KNITTING fans are furious after an anonymous complaint led to popular public artwork being taken down.

Trees in Harwich were wrapped in woolly squares as part of a colourful project for last year’s Festival of the Arts.

They were taken down over winter and put back up for this year’s festival.

But a complaint about the knitting being left on the 13 trees on the corner of George Street has led to the artwork being removed.

An angry letter was then posted on a lamppost nearby hitting out at the complaint.

It said: “I had hoped to have the knitting on these trees for the entire summer season.

“Unfortunately a member of the public, concerned with the welfare of the trees, made a complaint.”

A resident spotted the letter and posted it on Facebook which prompted dozens of angry replies.

Rose Ullyett said: “On my way home and saw this displayed on a lamppost near to where the knitted trees were, off George Street.

“I say ‘were’ because someone has complained. Good grief. What on earth upset you to feel you had to complain.

“To the lady who organised this, thank you very much for brightening up a corner of Harwich. It was much appreciated.”

Jeanette Quantrill said: “This so typical that one complaint is upheld to the detriment of so many others who have enjoyed this project.

“My 84-year-old mother, Brenda Case, knitted an entire tree there and she will be upset to know it’s been removed - as are all her family.”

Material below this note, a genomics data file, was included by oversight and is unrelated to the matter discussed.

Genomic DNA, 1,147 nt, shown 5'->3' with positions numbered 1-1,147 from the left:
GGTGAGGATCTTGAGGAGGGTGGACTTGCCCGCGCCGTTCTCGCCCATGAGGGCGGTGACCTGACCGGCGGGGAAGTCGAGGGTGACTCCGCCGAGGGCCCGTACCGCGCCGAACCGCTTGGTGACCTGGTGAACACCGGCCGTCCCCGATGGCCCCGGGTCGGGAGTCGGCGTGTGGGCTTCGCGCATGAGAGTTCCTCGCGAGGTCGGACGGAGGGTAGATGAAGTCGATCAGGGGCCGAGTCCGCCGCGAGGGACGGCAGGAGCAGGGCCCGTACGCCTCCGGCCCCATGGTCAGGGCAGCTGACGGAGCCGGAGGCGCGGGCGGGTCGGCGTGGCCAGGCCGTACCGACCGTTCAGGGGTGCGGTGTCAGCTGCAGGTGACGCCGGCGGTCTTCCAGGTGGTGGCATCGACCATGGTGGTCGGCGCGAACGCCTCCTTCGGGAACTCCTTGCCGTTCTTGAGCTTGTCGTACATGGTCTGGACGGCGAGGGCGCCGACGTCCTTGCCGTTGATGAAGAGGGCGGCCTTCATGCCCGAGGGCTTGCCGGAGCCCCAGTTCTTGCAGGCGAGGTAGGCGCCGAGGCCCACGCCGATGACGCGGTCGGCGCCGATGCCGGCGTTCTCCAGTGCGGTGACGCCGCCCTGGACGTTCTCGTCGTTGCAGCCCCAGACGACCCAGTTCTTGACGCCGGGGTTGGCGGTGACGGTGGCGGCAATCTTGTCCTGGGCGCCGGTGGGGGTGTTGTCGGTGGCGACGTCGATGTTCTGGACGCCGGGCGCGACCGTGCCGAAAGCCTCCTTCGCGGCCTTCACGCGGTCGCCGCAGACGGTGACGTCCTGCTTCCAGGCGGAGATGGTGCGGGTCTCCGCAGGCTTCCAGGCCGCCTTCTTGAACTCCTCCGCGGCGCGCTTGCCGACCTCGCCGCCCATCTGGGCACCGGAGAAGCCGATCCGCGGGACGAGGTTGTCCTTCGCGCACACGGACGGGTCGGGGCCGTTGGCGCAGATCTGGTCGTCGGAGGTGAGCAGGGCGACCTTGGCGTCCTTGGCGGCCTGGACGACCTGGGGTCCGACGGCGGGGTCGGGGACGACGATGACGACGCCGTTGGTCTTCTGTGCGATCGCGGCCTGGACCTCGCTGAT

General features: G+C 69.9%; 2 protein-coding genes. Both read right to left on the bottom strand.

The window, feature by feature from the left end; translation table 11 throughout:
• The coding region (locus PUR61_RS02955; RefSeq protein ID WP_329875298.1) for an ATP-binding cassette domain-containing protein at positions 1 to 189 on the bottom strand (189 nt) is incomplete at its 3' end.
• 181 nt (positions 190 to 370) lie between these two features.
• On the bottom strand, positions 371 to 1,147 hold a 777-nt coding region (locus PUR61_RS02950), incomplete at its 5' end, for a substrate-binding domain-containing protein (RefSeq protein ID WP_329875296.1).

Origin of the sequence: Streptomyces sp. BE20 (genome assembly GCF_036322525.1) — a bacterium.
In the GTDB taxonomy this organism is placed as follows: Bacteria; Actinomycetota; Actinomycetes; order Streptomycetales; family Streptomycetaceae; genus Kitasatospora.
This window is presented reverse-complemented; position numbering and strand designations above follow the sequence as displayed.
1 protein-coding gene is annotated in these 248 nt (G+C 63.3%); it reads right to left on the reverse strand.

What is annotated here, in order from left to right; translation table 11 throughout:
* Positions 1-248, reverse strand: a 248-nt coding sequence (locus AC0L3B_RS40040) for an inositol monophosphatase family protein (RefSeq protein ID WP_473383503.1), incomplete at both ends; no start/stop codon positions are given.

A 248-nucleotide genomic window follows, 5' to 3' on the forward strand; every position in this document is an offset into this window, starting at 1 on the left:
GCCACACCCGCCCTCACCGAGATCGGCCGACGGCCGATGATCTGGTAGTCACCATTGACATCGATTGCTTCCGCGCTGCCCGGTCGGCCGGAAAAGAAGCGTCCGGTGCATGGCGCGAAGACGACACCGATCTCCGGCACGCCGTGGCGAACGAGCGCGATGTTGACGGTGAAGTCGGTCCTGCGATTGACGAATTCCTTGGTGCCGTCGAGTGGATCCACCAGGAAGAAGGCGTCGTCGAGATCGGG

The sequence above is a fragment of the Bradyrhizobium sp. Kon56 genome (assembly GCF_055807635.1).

Other angry residents on Facebook have suggested they pick up their knitting needles and create more woolly knitwear for trees in response and raise money for charity at the same time.

Peter Davis, artistic director of the Harwich Festival of the Arts, said the complaint highlighted a code of practice for the art work, known as yarn bombing or guerilla knitting.

“The knitted trees were public art for last year’s festival,” he said.

“We put them back up again for this year’s festival - the public art is something we would like to accumulate over the years.

“They had been up for three weeks and we got a complaint from a member of the public who referred us to the Woodland Trust, which has a code of practice for yarn bombing.

“It said they should only be up for a week or two so we took the decision to take them down.”

It is hoped the knitting will be put back up for next year’s festival.